a portable housing to be removably positioned within the aircraft;
a second modem carried by said portable housing and to be coupled to the first modem;
a wireless access point carried by said portable housing to provide a wireless local area network (WLAN) within the aircraft to communicate with at least one personal electronic device (PED) carried by an occupant of the aircraft;
a data router carried by said portable housing and coupled between said wireless access point and said second modem;
a processor carried by said portable housing and coupled to said second modem, said wireless access point and said data router to couple the at least one PED in communications with the radio via the WLAN;
coupled to said processor for storing data; and
a display carried by said portable housing and coupled to said processor for displaying the stored data.
14. The communications device according to claim 13 wherein the stored data comprises at least one of sports scores, financial information, headline news, destination weather and destination traffic.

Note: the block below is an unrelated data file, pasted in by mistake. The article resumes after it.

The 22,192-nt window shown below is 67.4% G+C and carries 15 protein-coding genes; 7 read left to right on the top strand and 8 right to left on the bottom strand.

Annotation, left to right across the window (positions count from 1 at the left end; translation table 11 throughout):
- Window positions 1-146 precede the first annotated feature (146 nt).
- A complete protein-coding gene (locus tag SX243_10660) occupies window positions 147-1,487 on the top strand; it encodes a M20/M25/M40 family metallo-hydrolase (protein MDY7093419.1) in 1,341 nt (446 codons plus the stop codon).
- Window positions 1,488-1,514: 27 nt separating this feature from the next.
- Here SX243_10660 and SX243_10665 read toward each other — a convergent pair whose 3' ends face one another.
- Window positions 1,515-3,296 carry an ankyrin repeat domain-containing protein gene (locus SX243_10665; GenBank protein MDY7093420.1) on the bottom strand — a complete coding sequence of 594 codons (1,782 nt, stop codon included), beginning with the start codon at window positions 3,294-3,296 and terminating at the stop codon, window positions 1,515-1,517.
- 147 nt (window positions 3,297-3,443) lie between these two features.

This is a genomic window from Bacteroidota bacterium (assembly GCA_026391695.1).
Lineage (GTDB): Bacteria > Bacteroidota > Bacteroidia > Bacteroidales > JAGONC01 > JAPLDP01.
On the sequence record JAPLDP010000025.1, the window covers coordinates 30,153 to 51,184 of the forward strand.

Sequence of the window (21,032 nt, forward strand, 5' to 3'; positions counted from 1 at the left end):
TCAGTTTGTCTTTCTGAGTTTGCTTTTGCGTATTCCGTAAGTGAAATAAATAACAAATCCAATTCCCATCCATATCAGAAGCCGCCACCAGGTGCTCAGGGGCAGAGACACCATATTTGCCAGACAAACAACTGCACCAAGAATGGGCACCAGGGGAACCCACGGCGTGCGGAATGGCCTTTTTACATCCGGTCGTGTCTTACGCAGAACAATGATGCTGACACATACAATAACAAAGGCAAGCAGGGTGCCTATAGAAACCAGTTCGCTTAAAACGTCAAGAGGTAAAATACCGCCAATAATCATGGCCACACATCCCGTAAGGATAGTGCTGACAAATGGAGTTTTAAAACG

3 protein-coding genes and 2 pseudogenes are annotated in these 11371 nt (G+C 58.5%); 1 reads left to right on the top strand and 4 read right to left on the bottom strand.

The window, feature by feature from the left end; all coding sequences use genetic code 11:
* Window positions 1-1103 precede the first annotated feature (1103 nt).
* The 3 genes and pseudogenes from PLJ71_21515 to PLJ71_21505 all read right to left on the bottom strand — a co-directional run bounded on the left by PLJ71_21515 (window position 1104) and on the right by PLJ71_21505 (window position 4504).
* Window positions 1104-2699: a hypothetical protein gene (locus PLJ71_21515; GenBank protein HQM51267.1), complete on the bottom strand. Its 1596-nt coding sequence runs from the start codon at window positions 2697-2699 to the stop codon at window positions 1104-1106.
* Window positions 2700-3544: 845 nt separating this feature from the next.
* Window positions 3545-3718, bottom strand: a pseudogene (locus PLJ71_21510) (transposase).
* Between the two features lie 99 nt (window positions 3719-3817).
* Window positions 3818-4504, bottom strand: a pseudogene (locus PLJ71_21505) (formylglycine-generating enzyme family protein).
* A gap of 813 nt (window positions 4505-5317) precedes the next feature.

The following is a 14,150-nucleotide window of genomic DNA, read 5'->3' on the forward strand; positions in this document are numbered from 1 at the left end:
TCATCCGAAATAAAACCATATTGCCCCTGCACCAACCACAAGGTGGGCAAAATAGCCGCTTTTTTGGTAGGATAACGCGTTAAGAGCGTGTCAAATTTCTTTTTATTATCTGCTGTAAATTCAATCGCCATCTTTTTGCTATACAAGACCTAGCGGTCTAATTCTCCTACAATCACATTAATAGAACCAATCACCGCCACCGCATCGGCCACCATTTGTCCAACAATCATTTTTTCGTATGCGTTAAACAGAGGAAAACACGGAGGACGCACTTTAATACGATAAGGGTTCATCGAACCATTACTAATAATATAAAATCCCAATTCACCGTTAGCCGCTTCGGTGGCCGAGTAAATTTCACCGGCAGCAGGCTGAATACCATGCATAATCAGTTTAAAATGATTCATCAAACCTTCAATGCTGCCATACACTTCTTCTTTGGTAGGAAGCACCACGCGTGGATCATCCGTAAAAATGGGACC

15. The communications device according to claim 13 wherein the stored data is provided to the at least one PED via the KLAN.
16. The communications device according to claim 13 wherein said processor periodically couples during flight the at least one PED with the radio via the WLAN.
17. The communications device according to claim 13 wherein said second modem is coupled to the first modem via a wireless interface.
18. The communications device according to claim 13 wherein access between said first and second modems is based on a dial-up access.
19. The communications system according to claim 13 wherein the at least one PED is for data communications external the aircraft, and the data communications comprises at least one of email data and text message data.
20. A communications device to be removably positioned in an aircraft comprising a radio, the communications device comprising:
a portable housing to be removably positioned within the aircraft;